The end of the NBA regular season calendar brings a well-deserved round of applause for every team that gets to play in the second season. And for every winner, there is a loser—more so than others. Here are the top five most disappointing teams of the 2013-2014 season.

Los Angeles Lakers:

This quite possibly has been the worst season in franchise history for the Purple and Gold. There wasn’t much the Lakers could have done this year considering injuries suffered throughout the course of the season. The team was barely a playoff team at-best with Kobe Bryant in the lineup, but without him they failed in finding someone who could take over the game when in trouble. And when Pau Gasol went out, the team was flat out dreadful.

The easiest way to fix the Lakers is probably the most difficult way of going about it: firing Mike D’Antoni. Lakers management is stubborn in realizing this and it will cost them going forward. At least a lucky bounce in the lottery could salvage this forgettable season for the franchise.

New York Knicks:

The Knicks have all the talent to win an NBA championship but a lack of chemistry on the court is dooming one of the greatest franchises in league history. Bringing in Phil Jackson as the savior might not be as easy as everyone thinks it will be. First, the Zen Master must convince Carmelo Anthony to give New York another shot and Phil’s 11 rings can take care of the talking. However, Jackson will have limited options after that. With no top draft picks this year and the big contracts of Amar’e Stoudemire and Tyson Chandler keeping them from being big players in free agency, there’s not much room for Jackson to make a move.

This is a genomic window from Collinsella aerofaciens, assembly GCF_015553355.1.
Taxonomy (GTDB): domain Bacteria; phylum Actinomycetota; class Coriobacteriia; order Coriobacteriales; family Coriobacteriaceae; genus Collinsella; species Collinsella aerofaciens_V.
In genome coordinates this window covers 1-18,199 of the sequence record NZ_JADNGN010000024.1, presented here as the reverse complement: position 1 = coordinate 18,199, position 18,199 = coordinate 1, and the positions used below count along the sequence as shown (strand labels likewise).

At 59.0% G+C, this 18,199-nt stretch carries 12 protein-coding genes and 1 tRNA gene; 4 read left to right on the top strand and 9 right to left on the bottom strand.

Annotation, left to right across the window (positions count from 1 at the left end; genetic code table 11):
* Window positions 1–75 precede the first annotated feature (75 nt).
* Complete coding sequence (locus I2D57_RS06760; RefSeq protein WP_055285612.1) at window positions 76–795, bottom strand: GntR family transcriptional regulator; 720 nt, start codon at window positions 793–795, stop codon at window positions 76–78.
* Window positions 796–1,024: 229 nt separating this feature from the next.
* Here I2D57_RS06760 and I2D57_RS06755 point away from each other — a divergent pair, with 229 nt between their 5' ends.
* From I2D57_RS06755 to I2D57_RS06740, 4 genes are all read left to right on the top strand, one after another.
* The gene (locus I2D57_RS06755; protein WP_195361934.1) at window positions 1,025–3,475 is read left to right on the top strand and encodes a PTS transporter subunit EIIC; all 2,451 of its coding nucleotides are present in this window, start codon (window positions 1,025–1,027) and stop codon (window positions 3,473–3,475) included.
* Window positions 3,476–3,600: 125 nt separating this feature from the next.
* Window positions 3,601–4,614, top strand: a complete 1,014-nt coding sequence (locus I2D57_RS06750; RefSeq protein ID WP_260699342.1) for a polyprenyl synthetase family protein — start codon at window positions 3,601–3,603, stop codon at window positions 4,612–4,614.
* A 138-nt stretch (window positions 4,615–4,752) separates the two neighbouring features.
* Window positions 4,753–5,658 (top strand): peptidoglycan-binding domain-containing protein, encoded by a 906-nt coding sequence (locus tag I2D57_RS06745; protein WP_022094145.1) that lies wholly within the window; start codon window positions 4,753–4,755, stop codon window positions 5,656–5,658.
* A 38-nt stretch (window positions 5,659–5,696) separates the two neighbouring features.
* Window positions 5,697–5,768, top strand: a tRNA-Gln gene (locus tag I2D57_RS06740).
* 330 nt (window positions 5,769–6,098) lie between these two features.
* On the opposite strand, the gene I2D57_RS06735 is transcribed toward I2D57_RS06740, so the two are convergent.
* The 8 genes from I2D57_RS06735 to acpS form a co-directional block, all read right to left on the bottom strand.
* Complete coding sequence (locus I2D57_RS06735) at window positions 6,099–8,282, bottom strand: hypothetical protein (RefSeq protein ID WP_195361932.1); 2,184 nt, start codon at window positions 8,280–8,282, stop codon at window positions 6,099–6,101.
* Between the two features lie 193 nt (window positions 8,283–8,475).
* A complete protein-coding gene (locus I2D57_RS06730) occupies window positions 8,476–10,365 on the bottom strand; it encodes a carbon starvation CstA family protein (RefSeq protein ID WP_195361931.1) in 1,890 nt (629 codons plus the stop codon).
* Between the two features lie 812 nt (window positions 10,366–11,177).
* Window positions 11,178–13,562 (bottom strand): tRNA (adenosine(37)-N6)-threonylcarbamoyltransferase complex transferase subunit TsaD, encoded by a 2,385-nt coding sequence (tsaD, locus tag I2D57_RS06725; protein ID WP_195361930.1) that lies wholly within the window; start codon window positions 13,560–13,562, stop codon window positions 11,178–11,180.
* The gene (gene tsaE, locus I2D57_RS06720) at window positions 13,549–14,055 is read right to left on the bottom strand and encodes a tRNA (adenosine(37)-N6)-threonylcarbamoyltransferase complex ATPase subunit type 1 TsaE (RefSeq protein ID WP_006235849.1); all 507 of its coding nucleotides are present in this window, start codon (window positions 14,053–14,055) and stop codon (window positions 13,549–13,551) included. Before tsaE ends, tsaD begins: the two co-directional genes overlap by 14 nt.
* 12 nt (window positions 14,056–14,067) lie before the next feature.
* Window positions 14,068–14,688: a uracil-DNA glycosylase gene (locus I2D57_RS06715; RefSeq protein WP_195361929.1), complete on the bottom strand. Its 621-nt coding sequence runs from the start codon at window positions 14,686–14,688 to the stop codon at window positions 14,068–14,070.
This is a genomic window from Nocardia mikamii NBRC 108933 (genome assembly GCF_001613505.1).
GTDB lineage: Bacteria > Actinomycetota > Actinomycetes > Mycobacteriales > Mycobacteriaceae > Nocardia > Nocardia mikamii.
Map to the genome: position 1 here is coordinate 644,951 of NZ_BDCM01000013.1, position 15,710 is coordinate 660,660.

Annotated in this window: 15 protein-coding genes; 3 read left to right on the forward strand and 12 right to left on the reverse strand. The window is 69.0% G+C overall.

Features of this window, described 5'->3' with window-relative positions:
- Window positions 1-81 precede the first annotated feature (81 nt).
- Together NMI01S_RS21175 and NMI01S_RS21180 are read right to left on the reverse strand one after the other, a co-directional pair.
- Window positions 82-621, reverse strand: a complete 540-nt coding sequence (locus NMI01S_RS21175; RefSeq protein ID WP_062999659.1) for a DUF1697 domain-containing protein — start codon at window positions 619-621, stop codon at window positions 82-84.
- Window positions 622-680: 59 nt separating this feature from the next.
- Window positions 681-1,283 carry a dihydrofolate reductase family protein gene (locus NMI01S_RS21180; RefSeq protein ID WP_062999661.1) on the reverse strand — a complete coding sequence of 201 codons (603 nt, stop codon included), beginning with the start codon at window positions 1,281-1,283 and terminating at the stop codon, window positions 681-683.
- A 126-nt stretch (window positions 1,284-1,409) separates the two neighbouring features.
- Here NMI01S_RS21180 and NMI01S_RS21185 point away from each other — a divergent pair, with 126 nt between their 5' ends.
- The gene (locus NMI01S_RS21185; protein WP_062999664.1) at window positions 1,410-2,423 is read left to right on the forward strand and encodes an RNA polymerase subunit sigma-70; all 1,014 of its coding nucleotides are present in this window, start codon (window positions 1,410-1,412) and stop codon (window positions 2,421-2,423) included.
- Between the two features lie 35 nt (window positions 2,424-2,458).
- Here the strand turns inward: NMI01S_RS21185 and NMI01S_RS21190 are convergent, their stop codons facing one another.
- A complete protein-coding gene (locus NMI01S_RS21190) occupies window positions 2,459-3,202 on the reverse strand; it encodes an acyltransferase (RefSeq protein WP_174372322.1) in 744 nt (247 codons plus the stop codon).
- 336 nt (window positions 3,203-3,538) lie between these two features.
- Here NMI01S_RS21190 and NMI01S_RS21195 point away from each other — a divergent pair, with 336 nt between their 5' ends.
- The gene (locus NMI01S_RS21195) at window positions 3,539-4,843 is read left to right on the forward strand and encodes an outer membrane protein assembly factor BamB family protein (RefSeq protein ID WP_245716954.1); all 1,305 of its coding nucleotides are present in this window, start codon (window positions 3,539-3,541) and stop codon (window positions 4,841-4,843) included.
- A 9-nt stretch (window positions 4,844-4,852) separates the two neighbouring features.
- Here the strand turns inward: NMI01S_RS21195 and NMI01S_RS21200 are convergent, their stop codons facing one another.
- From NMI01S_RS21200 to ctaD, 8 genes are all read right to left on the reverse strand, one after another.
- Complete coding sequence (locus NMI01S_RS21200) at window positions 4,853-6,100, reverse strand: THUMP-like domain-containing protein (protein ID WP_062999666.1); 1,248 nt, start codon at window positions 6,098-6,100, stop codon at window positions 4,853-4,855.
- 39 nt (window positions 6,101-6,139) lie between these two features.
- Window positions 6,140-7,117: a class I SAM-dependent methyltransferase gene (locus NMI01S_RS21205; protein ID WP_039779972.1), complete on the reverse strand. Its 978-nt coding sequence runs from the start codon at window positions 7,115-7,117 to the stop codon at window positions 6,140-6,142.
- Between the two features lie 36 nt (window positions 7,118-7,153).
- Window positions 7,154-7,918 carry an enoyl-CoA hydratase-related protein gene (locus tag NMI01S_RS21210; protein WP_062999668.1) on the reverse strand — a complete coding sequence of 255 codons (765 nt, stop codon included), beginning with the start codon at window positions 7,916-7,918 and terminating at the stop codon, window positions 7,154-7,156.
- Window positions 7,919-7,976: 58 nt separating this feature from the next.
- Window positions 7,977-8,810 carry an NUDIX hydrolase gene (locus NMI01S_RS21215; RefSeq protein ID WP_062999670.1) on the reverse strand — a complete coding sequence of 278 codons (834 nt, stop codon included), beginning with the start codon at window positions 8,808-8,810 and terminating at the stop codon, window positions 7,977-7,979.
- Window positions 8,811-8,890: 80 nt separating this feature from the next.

Not only that but Jackson must also address the point guard situation. Whoever gets to coach the Knicks next season will be in for a long year.

Minnesota Timberwolves:

Kevin Love stayed healthy this season and had one of the best seasons in the league. But for a player like Love, there’s more than just posting crazy good numbers, he also wants to win. It’s that reason that may force Love to leave after the franchise missed the postseason for the 10th consecutive year. Minnesota will have to improve its bench and convince Love that playing alongside Ricky Rubio is worth prolonging his career in Minnesota.

Cleveland Cavaliers:

This was supposed to be the year the Cavaliers made the postseason with a talented backcourt in Kyrie Irving and Dion Waiters. Obviously, that didn’t go as it was meant to and the reason being because both players need the ball to be effective. The team will need to resolve this issue going into the offseason, and acquire more experienced veterans lending a hand to a very young team. And there is still hope for Anthony Bennett.

Detroit Pistons:

Despite all the size and scoring ability, the Pistons were one of the most disappointing teams this year. Josh Smith struggled finding his niche, and even worse is he is still under a massive contract. To add insult to injury to Detroit’s season is that they have no first-round pick in this year’s draft. There’s no bright spot this year for the Motor City.